Bug 61304 - Missed vectorization: control flow in loop
Summary: Missed vectorization: control flow in loop
Status: NEW
Alias: None
Product: gcc
Classification: Unclassified
Component: tree-optimization (show other bugs)
Version: 5.0
: P3 normal
Target Milestone: ---
Assignee: Not yet assigned to anyone
URL:
Keywords: missed-optimization
Depends on:
Blocks: vectorizer
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Reported: 2014-05-24 14:46 UTC by Marc Glisse
Modified: 2021-07-26 22:10 UTC (History)
1 user (show)

See Also:
Host:
Target: x86_64-linux-gnu
Build:
Known to work:
Known to fail:
Last reconfirmed: 2014-05-26 00:00:00


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Description Marc Glisse 2014-05-24 14:46:23 UTC
(taken from a stackoverflow question about a bug in llvm, replace -1 with -2 if you want to test llvm and avoid the bug)

gcc -O3 fails to vectorize the following program because it sees control flow in the loop. If I move i++ before the "if", which becomes i == 0, we still fail to vectorize because we get confused about the number of iterations. Finally, if I stop at i == 2048, we do vectorize, but the generated code could do with some improvements (that would be for a different PR though).

#include <stdint.h>
#include <string.h>

int main()
{
    uint32_t i = 0;
    uint32_t count = 0;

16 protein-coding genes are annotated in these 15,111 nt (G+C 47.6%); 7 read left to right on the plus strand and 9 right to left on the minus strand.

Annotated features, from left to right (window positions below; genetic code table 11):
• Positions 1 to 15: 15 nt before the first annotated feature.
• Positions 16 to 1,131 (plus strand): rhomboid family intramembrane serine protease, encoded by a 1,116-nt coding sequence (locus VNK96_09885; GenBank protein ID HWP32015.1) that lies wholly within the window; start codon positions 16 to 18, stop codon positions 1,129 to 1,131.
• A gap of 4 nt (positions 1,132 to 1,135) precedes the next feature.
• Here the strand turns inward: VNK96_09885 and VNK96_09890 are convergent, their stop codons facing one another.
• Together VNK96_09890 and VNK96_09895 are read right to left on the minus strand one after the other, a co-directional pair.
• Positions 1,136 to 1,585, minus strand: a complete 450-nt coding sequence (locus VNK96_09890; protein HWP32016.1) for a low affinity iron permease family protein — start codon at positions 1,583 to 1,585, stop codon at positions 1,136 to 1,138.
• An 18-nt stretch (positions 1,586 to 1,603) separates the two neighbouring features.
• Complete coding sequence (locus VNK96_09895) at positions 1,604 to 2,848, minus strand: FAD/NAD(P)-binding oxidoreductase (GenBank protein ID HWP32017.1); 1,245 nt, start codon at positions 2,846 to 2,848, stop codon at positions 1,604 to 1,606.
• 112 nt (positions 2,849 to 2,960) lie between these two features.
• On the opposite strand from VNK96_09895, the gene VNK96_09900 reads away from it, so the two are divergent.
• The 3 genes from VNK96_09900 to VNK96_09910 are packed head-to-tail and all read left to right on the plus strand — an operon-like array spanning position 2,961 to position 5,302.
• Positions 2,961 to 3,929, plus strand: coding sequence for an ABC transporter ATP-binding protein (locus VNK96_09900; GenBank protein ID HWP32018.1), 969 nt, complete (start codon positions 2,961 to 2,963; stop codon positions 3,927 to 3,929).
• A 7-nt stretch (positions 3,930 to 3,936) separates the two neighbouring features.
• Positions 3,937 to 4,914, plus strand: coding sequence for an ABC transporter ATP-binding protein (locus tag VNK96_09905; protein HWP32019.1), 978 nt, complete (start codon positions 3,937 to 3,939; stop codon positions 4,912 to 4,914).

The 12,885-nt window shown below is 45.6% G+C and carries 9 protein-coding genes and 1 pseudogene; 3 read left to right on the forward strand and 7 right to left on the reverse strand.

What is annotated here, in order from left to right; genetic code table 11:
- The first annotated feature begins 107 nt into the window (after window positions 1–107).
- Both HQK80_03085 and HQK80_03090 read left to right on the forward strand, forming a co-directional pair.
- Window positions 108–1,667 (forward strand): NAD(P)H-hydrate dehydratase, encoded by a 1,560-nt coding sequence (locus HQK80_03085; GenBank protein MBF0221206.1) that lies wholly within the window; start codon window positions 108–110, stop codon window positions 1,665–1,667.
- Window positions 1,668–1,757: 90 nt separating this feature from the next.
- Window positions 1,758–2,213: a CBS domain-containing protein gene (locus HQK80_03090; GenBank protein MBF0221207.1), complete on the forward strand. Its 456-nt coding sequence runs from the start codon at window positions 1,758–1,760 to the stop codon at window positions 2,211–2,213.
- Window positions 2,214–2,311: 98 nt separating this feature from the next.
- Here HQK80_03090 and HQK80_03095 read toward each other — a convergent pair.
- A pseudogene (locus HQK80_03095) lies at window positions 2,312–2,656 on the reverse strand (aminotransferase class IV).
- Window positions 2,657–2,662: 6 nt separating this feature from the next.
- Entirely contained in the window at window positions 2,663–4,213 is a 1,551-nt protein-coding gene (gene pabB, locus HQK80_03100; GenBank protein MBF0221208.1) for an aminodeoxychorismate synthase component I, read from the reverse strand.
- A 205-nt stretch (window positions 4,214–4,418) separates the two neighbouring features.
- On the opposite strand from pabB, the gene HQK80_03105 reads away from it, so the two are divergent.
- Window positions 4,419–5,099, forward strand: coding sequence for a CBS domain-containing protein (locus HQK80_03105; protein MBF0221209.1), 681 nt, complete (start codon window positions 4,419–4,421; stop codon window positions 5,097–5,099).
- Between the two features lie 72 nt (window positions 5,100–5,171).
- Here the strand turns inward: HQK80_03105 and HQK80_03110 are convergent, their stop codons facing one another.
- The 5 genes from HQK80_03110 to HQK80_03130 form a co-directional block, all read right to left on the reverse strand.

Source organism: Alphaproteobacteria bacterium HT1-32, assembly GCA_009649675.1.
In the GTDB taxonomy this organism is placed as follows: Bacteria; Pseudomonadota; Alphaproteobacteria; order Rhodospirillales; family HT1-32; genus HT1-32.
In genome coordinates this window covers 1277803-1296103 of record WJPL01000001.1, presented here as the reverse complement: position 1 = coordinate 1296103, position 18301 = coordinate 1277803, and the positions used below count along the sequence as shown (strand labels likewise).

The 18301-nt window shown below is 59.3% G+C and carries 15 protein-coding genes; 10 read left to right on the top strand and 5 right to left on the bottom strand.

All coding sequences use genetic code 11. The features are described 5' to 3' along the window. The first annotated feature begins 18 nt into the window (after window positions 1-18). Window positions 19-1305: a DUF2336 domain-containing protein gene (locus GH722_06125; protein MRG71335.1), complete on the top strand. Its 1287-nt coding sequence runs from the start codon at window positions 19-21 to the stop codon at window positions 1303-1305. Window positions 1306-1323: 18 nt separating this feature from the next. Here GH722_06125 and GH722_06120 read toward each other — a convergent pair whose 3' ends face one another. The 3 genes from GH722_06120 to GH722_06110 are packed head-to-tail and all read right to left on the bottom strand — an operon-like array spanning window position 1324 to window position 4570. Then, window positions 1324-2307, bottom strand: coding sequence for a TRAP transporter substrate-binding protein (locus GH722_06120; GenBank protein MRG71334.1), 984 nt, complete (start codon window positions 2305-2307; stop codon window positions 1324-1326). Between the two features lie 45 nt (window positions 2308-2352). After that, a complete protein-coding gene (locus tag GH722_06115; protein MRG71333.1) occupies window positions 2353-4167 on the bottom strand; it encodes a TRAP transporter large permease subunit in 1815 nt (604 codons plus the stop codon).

while (1)
    {
        float n;
        memcpy(&n, &i, sizeof(float));
        if(n >= 0.0f && n <= 1.0f)
            count++;
        if (i == -1)
            break;
        i++;
    }

    return count;
}
Comment 1 Richard Biener 2014-05-26 12:30:20 UTC
if-conversion doesn't happen because the vectorizer wouldn't be happy with
the loop anyway because its latch block is not empty.  i is incremented
after the exit test.

If you write the testcase as

int main()
{
  unsigned int i = 0;
  unsigned int count = 0;

  while (1)
    {
      float n;
      __builtin_memcpy(&n, &i, sizeof(float));
      if(n >= 0.0f && n <= 1.0f)
        count++;
      i++;
      if (i == 0)
        break;
    }

  return count;
}

then it would work if the vectorizer weren't to check the 'wrong' number
of iterations to bail out for zero.

Basically, it's hard to write a loop that iterates UINT_MAX times with
an uint induction variable ;)

And yeah, I fixed a bug similar to LLVMs for 4.9 recently ... (PR59058).
It left the above missed-optimization hole.